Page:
• Mary Roper

Creation of a mountainscape


Landscapes are born in stages, whether geologic or human induced.


In 2017 the late fall window for garden projects was closed due to torrential, delayed rain following summer drought. Then again the following year we were rained out in the fall. This past year, we had planned to install the new stones boldly in August, determined to preempt the rain cycle now common. When the west side was built in 2008, fall had been an easy project opportunity, but all that has changed. Our August plan shifted under the weight of the pandemic last season, but also allowed time for the ample collection of stone.


This past fall, we were working with the stones that we gathered in 2016 and the cascade of fall color was still in play. Momentum was building but it was clear that three or more stones were still needed, and yet to be found. A few days of collection in the woods was the next step thanks to our Asticou Azalea Garden Committee Co-Chair Martha Jackson. This was followed by a collection of ideal stones from Preserve property. This is a process that is aided by many hands. First, we will have the help of Ed Hawes and Dave Ouellette, Preserve Land Stewards, assisted by Larry Tozier from our Facilities Department who is a master at operating heavy equipment with a fine touch. Finally, my Asticou Azalea team of Jacob Wartell and Grace Brown have been present through it all, helping to locate the stones in the woods and guiding the unwieldy ones as the cable generates some unexpected lurching on the line. The momentum comes with many eyes at times.


So now with more stone and a well-seasoned design, we have selected early May of this year to place the stones, even though spring bloom will arrive a few weeks later. So be it. We are ready, the stones are beautiful, and the garden awaits bold action. Any action requires the understanding of views, excellent stone, and copious planning.


The garden has so many views to satisfy. To aid this effort, facsimiles are made in craft paper of each stone. The highest and best use of every stone is determined and its placement aims to reveal this character from multiple views. Their granite faces are paramount.


Pictured here are four stones tentatively joining the existing Blake Bench. They establish a desired view, balanced and integrated, even here in the cardboard patterns. Snow on top is no problem.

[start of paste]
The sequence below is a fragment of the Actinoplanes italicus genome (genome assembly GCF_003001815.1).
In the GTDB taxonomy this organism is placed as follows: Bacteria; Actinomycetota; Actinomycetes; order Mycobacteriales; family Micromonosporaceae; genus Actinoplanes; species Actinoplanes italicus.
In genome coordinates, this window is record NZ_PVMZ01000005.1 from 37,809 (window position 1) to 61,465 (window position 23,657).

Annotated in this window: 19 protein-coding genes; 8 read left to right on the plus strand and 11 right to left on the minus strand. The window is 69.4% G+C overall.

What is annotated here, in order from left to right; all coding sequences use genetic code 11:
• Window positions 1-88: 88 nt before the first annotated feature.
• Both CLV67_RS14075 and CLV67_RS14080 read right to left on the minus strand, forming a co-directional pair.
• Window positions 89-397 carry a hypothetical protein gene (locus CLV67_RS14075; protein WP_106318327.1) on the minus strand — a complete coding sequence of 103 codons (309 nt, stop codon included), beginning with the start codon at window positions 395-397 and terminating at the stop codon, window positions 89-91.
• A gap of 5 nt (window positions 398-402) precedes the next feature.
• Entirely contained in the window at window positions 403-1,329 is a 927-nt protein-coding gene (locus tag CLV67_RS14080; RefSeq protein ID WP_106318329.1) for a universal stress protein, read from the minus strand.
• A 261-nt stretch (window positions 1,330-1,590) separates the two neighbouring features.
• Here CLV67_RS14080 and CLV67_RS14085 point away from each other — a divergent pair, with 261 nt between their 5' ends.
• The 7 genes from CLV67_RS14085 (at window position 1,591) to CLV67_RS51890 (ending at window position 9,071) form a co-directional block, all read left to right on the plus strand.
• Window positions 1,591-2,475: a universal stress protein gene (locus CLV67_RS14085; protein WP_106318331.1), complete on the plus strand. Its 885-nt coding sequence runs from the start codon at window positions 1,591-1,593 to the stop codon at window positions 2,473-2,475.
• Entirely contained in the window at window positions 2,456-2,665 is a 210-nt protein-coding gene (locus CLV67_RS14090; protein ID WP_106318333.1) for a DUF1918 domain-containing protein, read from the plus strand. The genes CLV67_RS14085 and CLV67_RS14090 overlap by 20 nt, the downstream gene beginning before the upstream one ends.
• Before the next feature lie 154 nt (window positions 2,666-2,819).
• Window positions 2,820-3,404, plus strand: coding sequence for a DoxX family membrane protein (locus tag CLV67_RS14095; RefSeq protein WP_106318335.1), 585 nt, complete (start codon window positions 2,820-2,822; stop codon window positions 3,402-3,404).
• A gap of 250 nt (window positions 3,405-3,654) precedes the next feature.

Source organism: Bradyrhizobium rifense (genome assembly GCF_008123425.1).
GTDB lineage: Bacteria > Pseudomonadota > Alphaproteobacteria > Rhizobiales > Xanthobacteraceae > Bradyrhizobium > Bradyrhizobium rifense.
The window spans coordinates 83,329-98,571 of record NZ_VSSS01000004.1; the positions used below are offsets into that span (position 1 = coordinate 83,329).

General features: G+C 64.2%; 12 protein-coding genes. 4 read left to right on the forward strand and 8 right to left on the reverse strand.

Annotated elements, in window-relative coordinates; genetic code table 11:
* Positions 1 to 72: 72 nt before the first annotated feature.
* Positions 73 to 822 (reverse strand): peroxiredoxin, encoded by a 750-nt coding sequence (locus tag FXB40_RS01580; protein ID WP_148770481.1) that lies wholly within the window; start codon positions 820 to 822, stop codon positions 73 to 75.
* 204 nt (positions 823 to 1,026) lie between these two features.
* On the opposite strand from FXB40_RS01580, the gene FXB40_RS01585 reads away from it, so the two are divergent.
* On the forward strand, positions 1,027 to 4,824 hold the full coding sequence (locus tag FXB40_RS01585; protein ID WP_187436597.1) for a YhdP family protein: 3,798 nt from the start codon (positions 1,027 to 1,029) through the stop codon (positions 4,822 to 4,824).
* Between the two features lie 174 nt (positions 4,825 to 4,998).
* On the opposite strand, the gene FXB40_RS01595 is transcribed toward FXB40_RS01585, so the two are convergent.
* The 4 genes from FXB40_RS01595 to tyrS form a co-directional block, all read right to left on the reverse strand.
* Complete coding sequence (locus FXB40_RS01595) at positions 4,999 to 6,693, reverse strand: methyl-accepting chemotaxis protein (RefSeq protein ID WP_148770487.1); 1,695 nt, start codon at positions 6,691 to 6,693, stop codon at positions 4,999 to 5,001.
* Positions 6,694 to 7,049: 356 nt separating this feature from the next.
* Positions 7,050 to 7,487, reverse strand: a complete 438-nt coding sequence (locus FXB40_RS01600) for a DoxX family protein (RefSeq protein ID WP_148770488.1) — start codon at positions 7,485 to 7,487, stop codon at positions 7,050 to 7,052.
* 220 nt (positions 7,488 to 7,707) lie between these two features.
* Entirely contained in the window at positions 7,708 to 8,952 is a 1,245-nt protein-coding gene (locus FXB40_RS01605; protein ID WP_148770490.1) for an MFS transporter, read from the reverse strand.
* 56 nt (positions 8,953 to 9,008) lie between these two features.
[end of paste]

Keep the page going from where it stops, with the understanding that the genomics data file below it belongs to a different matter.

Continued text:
It becomes hard to take the patterns away as the design builds, because the new stones are really needed in a given location. Our west side stones have had to wait many years for this third installment, and as plantings follow stone, our mountainscape plantings that will replace the existing lawn have had to wait too. There is such a need for native blueberry, mountain cranberry, rhodora, and a few kyushu azaleas to create the needed cloudland of green. But with stones defining the site, plantings wait.


Planned stones will be set in the same orientation of their birthright, meaning that their volcanic emergence is preserved. If they were created in geologic time as a standing stone, this is the way we will place them onsite. If the granite details tell us the stone emerged as a horizontal element, it will retain that orientation in its new location, often also retaining the members of its stone family that were found with it in the woods. It is a way of “following the request of the stone” expressed as kowan ni shitagau in Japan. But the stone’s depth must be planned in advance, so we give the stones white painted lines in advance to guide us on boom truck day.


The part of the stone that faced downward thru millennia of weathering on a mountaintop is always sharp and fresh looking. The upward face offers fissures and cleavages, a softened rugged surface, grey and pink with lichens, revealing a millennial record of time and lending the stone its essential character. If the stone was buried under growth, roots, accumulated soil and debris, the hidden face will need to be brought to life again. Surprisingly, this resurrection only takes a few years and then the fissures sing. Maybe you will hear a sigh of relief as you uncover a stone’s hidden face.


Mary Roper, Asticou Azalea Garden Manager


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